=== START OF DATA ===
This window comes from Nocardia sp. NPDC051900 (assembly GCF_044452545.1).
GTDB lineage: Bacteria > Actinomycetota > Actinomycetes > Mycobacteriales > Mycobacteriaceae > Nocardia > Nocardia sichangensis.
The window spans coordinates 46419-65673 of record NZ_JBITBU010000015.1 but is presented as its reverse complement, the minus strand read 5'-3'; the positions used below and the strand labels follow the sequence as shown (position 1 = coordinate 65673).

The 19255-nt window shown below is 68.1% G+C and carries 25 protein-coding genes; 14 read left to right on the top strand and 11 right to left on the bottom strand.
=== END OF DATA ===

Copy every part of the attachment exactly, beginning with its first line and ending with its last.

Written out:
This window comes from Nocardia sp. NPDC051900 (assembly GCF_044452545.1).
GTDB lineage: Bacteria > Actinomycetota > Actinomycetes > Mycobacteriales > Mycobacteriaceae > Nocardia > Nocardia sichangensis.
The window spans coordinates 46419-65673 of record NZ_JBITBU010000015.1 but is presented as its reverse complement, the minus strand read 5'-3'; the positions used below and the strand labels follow the sequence as shown (position 1 = coordinate 65673).

The 19255-nt window shown below is 68.1% G+C and carries 25 protein-coding genes; 14 read left to right on the top strand and 11 right to left on the bottom strand.